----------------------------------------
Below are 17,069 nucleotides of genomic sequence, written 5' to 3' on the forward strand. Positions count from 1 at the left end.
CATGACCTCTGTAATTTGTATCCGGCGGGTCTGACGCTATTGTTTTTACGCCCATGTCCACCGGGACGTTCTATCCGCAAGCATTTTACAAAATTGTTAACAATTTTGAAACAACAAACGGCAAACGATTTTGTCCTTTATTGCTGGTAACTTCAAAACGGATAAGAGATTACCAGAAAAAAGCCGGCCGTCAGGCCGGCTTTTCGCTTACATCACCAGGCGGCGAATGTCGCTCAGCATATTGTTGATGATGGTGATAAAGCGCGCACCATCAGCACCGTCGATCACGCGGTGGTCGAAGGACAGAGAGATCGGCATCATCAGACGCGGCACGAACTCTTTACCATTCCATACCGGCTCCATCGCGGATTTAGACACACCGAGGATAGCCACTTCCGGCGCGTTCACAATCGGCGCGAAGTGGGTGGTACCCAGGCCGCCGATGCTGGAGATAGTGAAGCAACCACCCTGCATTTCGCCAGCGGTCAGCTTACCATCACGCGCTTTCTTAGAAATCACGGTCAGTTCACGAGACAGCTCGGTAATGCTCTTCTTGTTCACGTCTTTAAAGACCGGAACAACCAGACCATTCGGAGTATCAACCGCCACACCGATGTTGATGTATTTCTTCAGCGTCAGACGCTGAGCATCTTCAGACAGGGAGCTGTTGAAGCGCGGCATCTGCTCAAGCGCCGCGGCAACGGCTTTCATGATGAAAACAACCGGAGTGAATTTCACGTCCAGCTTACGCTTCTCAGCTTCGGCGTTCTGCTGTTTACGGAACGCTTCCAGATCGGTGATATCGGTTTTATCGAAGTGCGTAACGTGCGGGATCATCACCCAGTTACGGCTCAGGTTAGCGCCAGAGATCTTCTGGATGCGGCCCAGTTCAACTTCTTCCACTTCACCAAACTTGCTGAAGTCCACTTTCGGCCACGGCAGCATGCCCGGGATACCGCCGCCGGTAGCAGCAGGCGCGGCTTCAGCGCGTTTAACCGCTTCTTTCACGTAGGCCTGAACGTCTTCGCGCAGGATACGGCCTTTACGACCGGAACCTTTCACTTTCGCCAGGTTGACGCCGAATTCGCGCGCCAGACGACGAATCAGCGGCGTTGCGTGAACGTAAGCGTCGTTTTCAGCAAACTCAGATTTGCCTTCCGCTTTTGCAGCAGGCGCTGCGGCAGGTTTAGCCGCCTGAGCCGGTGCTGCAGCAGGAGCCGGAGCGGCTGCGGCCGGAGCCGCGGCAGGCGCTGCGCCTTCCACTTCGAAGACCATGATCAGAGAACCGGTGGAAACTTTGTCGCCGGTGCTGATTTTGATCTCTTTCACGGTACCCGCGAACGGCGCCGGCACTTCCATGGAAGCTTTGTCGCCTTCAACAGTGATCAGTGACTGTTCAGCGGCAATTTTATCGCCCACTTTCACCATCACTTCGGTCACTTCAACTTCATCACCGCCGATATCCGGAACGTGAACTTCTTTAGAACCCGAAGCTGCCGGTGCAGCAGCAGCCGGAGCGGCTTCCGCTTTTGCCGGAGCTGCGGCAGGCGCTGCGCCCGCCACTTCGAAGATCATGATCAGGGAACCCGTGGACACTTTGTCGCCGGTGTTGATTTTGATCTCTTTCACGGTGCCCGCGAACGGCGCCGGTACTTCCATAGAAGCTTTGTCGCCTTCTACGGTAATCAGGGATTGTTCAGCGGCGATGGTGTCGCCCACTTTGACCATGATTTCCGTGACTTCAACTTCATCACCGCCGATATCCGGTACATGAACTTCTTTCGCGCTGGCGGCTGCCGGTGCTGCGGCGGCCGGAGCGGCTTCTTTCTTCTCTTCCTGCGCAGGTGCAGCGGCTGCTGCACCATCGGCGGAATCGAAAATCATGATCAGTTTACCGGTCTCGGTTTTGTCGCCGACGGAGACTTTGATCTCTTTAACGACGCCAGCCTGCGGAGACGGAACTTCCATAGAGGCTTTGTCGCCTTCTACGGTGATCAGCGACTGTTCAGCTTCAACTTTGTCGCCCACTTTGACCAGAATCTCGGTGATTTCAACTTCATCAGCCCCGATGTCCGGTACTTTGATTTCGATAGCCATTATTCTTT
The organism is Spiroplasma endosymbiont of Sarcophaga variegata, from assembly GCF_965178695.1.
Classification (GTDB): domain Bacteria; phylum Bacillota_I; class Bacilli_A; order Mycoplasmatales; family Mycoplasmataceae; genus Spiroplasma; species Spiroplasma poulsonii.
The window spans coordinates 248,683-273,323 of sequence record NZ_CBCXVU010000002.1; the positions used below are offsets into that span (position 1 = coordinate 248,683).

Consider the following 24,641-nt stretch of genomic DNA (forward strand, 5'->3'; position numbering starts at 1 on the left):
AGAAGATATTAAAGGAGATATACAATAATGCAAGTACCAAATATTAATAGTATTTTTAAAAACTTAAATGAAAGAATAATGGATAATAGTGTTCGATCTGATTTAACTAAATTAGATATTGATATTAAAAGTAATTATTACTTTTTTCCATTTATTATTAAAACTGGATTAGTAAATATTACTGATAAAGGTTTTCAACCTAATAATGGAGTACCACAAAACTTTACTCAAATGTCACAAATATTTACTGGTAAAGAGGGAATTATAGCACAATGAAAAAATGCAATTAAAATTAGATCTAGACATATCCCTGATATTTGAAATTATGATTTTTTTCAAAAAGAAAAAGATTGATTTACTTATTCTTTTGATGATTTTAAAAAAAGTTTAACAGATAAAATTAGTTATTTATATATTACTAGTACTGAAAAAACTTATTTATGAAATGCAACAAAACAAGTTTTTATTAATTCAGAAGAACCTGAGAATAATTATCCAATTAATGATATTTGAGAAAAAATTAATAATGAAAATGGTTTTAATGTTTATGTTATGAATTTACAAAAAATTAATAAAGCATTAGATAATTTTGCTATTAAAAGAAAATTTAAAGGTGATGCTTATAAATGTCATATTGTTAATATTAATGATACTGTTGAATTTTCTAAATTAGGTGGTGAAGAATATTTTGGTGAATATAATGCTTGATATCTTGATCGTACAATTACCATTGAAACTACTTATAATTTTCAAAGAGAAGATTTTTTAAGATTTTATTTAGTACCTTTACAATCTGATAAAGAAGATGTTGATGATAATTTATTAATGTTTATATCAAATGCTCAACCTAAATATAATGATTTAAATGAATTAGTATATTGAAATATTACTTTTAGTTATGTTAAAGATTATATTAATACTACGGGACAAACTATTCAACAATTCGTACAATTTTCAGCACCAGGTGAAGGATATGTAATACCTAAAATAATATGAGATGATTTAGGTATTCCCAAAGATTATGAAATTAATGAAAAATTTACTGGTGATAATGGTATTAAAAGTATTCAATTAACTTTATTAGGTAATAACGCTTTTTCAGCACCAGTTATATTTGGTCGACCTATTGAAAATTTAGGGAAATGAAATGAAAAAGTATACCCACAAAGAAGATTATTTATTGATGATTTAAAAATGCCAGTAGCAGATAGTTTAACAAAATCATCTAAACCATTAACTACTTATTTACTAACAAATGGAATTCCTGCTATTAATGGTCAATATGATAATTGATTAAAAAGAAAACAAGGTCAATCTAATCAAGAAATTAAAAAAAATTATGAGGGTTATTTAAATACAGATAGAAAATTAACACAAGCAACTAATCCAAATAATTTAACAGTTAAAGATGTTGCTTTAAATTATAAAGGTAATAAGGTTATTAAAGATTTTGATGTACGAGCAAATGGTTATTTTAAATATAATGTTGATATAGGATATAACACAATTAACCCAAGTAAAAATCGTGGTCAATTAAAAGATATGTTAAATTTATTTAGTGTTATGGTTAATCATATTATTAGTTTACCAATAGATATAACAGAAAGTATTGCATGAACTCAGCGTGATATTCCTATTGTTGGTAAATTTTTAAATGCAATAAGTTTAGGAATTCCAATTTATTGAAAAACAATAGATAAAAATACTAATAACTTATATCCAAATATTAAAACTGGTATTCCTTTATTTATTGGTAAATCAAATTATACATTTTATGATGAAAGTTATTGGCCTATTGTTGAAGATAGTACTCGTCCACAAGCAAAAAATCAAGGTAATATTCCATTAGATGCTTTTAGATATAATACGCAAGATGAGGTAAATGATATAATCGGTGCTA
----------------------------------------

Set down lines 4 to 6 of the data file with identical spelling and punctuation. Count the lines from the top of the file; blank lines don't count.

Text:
Classification (GTDB): domain Bacteria; phylum Bacillota_I; class Bacilli_A; order Mycoplasmatales; family Mycoplasmataceae; genus Spiroplasma; species Spiroplasma poulsonii.
The window spans coordinates 248,683-273,323 of sequence record NZ_CBCXVU010000002.1; the positions used below are offsets into that span (position 1 = coordinate 248,683).

Consider the following 24,641-nt stretch of genomic DNA (forward strand, 5'->3'; position numbering starts at 1 on the left):